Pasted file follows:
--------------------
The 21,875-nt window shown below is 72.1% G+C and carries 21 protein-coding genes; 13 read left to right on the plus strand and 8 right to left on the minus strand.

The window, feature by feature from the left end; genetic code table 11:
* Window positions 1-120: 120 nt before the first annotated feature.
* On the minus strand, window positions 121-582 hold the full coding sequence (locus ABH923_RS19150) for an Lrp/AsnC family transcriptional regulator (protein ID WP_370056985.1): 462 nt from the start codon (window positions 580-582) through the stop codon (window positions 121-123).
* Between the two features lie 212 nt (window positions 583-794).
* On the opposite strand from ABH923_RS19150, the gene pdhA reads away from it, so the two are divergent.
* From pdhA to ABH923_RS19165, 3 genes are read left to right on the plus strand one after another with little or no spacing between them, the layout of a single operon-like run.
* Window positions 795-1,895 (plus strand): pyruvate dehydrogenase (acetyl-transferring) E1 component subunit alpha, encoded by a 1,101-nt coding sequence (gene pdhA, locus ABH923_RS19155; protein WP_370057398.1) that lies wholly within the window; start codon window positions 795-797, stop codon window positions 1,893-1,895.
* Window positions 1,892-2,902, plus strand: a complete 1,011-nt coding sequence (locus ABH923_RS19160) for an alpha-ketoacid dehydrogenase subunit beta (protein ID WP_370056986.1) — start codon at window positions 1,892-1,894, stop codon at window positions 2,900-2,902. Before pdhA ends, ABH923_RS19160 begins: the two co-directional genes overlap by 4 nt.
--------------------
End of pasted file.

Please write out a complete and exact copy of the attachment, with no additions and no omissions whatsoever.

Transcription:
The 21,875-nt window shown below is 72.1% G+C and carries 21 protein-coding genes; 13 read left to right on the plus strand and 8 right to left on the minus strand.

The window, feature by feature from the left end; genetic code table 11:
* Window positions 1-120: 120 nt before the first annotated feature.
* On the minus strand, window positions 121-582 hold the full coding sequence (locus ABH923_RS19150) for an Lrp/AsnC family transcriptional regulator (protein ID WP_370056985.1): 462 nt from the start codon (window positions 580-582) through the stop codon (window positions 121-123).
* Between the two features lie 212 nt (window positions 583-794).
* On the opposite strand from ABH923_RS19150, the gene pdhA reads away from it, so the two are divergent.
* From pdhA to ABH923_RS19165, 3 genes are read left to right on the plus strand one after another with little or no spacing between them, the layout of a single operon-like run.
* Window positions 795-1,895 (plus strand): pyruvate dehydrogenase (acetyl-transferring) E1 component subunit alpha, encoded by a 1,101-nt coding sequence (gene pdhA, locus ABH923_RS19155; protein WP_370057398.1) that lies wholly within the window; start codon window positions 795-797, stop codon window positions 1,893-1,895.
* Window positions 1,892-2,902, plus strand: a complete 1,011-nt coding sequence (locus ABH923_RS19160) for an alpha-ketoacid dehydrogenase subunit beta (protein ID WP_370056986.1) — start codon at window positions 1,892-1,894, stop codon at window positions 2,900-2,902. Before pdhA ends, ABH923_RS19160 begins: the two co-directional genes overlap by 4 nt.